A like suggestion by John Wylder, in the Oregonian’s Commentary page from September 8 2007; that a new farmers market for Portland be named for Cesar Chavez, has similar eloquence.

Both ideas are additions to the character of Portland, without subtraction.
But if street re-naming is the only way to honor a personage, perhaps a solution, where a numbered street is appended with a name, such as with New York’s Sixth Avenue also being the “Avenue of Americas" could work.
Once again, it is addition without subtraction.
For make no mistake about it, when a street named is changed through political means, something is being taken away from somebody.

The issue goes beyond Interstate Avenue.
It is reasonable to assume that other groups will have their own heroes they would like to see honored.
For what it is worth, the city code states that the City Council is allowed to change a streets name only to correct errors and eliminate confusion. A similarly ignored portion of the code allows street name changes only with a
citizen based process that includes a petition and a panel of historians.

Interstate Avenue in the mid-1970s, looking east from Overlook Park. Much of this area is now part of the Kaiser complex. The sign for the Alibi is visible in the distance to the right.

With the city code arbitrarily disregarded, who decides that one group’s hero has more merit than another?
Is there any reason to believe that re-naming will be restricted only to civil rights heroes?
If honoring minority viewpoints and voices is truly paramount in Portland, then a Ronald Reagan Boulevard is an inevitability.

Meanwhile Portlander’s cynicism with process will grow.

And what other long established Portland street names will be lost?

The Marco Polo Motel, circa the 1960s on the corner of Interstate Avenue and Shaver, when Interstate Avenue hosted a portion of US Highway 99W.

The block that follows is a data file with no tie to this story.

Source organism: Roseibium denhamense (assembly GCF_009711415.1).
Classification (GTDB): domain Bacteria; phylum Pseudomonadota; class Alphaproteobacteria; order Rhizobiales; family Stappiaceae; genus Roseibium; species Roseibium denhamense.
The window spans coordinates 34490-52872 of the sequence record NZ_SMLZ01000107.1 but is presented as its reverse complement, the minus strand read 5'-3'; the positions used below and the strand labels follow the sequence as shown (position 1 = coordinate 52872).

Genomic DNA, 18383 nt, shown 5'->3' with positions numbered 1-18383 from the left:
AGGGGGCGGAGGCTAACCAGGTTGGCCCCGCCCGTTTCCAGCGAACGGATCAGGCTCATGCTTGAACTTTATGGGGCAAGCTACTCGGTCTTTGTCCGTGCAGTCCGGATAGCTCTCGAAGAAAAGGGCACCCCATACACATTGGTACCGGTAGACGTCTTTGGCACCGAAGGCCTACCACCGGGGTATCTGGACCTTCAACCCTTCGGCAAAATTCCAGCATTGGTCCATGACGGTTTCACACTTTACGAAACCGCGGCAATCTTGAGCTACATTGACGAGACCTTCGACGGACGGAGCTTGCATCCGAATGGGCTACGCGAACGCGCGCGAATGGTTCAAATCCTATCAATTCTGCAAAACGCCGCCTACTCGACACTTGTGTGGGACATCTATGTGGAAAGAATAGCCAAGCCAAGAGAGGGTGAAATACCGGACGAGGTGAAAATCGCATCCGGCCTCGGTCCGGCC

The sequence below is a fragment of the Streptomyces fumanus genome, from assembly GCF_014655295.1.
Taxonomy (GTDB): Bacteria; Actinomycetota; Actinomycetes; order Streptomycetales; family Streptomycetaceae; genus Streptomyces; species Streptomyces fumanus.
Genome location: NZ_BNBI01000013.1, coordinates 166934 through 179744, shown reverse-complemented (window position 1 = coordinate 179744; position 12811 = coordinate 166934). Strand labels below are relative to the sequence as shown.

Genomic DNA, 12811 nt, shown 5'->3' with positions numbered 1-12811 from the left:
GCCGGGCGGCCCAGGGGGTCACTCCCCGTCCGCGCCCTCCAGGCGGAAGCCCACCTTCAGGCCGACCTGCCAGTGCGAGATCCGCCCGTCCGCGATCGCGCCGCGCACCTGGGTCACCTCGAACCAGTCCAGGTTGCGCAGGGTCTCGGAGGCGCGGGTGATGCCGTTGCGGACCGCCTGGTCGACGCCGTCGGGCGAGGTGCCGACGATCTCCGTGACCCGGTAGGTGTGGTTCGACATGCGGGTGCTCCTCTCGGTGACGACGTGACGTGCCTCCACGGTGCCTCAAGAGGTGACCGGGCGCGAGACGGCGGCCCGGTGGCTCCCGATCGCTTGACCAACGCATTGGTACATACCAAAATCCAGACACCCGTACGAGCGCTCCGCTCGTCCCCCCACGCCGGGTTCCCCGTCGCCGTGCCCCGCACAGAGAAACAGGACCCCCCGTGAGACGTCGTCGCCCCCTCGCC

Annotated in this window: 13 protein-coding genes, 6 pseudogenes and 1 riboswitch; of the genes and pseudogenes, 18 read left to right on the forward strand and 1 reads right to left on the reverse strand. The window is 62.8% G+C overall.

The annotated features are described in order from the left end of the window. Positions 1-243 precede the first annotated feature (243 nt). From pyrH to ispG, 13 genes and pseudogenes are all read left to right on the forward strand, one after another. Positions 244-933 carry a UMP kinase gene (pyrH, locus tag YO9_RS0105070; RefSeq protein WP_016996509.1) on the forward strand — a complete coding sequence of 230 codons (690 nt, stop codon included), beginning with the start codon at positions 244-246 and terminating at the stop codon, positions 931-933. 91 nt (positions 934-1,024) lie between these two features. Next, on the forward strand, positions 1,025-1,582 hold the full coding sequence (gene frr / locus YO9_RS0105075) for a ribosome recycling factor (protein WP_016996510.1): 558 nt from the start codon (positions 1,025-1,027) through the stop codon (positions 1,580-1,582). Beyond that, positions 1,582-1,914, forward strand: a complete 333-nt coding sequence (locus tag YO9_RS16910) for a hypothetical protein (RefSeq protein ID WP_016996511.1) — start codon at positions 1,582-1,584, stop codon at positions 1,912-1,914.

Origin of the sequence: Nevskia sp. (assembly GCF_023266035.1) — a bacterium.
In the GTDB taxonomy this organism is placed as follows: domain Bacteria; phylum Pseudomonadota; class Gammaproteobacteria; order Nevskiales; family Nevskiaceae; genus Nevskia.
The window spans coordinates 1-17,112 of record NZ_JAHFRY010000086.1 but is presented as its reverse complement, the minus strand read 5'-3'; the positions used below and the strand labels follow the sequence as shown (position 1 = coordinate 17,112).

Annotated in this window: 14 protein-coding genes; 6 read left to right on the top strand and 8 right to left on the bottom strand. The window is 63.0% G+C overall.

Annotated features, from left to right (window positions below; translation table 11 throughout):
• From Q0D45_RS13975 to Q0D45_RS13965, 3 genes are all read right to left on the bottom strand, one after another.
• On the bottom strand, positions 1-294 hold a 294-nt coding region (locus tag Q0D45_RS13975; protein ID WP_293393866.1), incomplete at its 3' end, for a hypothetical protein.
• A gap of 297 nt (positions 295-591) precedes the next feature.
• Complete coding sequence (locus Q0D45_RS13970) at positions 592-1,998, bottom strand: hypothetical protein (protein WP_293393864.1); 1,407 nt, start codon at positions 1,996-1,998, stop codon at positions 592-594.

The “Marco Polo” today.

Another view, circa 1939, of the area around Interstate Avenue and Greeley. Interstate veers to the left as it climbs up the bluff. The street to the right is a long vanished segment of North Michigan Ave now buried beneath the earthworks that support the I-5 approach to the Freemont Bridge. The (double) wires for the Interstate trolley bus (trolley coach) line are clearly visible. Greeley and "Stringtown" is to the far left of the billboard, just out of the picture.
Courtesy of the
Salem Public Library.

The Crown Motel (here in the 1950s) on Intestate Avenue still exists today, but not for long. The Portland Development Commission’s “Crown Motel Redevelopment Project” is slated to bring more affordable housing near the Interstate Max Line. Could the King Arthur inspired sign be saved and incorporated into the new project? The “motel” letters would be problematic, but they could be replaced with the word “Crown.”

A Portland Landmark? No problem, just plant a tree in front of it.
It is not like its going to grow or anything.

The next post will be entirely non-issue driven.

I promise.

To Eugene Snyder, author of "Portland Names and Neighborhoods".